CNN’s struggles on Tuesday are, of course, indicative of a far larger problem. Last week, despite the barn-burning heat of the final throes of an historic midterm election cycle, the network drew its smallest audience in seven years. CNN This Morning, one of Licht’s two big programming moves, is averaging 380,000 total viewers—less than half the number watching MSNBC’s Morning Joe, Licht’s old home and the industry icon—and just 81,000 in the demo. (Ryan Kadro, CNN’s chief content officer and a longtime Licht deputy, has asked people to give the show some time to find its footing. Fair enough.) And, with Tapper failing in primetime and returning to afternoons, the important primetime lineup is once again a blank slate.
CNN’s ratings woes have only heightened the anxieties of an already restive staff—a significant faction of which, as I reported recently, is losing faith in Licht’s leadership, his vision, and his ability to make good television given his various challenges. But, as I’ve also noted, ratings may now be a less appropriate measurement for CNN’s health than its EBITDA. After all, Licht’s tenure has been a microcosm of that of his loyal boss, David Zaslav, who has been forced by market pressures and debt obligations to trim an organization that was renowned for its bloat in the Time Warner era and wasn’t done any favors under the stewardship of the beancounters at AT&T. The challenge, of course, is that excessive cutting erodes more than just morale. The fear is that it won’t only be CNN’s ratings or cash flow that declines, but also its place in the culture, too.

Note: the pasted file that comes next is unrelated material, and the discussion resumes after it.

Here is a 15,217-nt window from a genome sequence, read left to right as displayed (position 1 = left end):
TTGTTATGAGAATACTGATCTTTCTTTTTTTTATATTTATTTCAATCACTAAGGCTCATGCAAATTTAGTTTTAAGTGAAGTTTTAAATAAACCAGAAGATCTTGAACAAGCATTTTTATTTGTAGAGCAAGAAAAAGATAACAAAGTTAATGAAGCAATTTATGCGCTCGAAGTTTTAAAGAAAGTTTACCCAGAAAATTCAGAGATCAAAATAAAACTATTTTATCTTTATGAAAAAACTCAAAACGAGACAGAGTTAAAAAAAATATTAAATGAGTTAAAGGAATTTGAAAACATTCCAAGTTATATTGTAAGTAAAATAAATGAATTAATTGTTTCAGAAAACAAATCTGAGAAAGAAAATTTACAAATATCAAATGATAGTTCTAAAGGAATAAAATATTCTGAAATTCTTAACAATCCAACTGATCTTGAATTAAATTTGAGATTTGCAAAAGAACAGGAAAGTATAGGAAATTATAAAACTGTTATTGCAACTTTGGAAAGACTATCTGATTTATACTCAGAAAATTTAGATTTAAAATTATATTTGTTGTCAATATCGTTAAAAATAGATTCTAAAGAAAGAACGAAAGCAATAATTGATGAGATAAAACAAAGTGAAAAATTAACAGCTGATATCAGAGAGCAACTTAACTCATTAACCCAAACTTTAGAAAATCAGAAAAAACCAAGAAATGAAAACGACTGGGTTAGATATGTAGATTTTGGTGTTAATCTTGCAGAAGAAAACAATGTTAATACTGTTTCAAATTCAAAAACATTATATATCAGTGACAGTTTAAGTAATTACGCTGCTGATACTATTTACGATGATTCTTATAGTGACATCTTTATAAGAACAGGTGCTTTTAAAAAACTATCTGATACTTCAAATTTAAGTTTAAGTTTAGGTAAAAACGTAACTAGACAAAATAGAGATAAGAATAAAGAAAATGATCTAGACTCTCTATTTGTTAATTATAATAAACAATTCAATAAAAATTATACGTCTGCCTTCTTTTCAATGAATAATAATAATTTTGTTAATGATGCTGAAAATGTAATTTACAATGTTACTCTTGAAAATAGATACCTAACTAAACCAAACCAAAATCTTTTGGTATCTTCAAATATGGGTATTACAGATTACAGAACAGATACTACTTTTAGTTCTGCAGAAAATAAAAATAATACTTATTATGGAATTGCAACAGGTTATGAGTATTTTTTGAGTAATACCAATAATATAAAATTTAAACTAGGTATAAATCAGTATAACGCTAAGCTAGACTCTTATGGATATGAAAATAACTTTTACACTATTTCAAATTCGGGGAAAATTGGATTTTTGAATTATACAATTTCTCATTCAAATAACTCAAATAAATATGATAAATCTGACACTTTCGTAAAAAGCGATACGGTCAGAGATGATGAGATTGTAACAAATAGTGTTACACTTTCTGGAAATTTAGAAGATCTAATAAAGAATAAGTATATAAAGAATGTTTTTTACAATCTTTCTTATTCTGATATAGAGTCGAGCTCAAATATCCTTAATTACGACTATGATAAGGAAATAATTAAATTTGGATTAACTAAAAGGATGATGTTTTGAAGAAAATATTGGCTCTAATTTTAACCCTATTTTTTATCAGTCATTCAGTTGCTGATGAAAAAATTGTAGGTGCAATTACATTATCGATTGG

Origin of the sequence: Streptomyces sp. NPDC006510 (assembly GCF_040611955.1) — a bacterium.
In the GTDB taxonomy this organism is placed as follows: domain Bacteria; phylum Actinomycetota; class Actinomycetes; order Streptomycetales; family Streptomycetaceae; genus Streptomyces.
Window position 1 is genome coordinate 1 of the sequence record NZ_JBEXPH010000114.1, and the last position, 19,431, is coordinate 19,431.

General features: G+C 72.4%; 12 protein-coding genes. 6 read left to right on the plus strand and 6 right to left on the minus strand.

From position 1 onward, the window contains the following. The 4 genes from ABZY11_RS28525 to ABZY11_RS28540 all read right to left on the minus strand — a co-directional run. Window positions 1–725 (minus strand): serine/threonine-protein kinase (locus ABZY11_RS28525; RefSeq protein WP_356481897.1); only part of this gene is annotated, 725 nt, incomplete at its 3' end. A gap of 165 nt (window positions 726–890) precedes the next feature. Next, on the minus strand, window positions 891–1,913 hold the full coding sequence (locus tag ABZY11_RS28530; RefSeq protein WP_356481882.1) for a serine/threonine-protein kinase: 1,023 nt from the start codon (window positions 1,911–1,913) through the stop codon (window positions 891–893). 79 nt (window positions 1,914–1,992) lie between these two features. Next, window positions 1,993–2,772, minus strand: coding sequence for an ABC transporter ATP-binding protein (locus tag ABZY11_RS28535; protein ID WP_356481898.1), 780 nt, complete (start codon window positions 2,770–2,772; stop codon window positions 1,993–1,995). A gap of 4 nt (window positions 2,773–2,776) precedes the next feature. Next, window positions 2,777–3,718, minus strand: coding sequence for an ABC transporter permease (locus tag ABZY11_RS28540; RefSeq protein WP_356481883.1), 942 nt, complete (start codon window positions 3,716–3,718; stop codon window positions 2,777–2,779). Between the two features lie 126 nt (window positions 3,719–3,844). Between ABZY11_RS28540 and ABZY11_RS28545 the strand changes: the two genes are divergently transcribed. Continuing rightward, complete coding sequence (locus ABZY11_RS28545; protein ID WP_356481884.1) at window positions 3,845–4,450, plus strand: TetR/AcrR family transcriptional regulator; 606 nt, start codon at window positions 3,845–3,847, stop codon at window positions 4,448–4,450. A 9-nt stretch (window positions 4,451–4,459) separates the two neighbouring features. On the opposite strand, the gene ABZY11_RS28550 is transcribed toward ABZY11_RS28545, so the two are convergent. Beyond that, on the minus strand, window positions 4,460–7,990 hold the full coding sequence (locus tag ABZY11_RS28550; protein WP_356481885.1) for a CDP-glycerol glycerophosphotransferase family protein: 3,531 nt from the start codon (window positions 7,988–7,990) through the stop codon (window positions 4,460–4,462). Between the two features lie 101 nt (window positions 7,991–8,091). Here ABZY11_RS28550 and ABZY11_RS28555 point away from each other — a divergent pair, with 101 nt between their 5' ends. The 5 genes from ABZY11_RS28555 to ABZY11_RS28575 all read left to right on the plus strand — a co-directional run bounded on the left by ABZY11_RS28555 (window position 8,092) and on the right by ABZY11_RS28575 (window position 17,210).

Both Zaz and Licht will make an effort to address these concerns in the days ahead. On Thursday, I’m told, Zaz will host a town hall for Warner Bros. Discovery employees, which Licht will participate in. And Licht will host his own town hall for CNN employees next Tuesday, employees there tell me. Zaz, of course, will need to assuage the fears of those who wonder how a $24 billion company can overcome nearly $50 billion in debt. But Licht faces an equally imposing challenge: explaining how CNN will succeed in a world where, increasingly, no one is watching.
This article has been updated.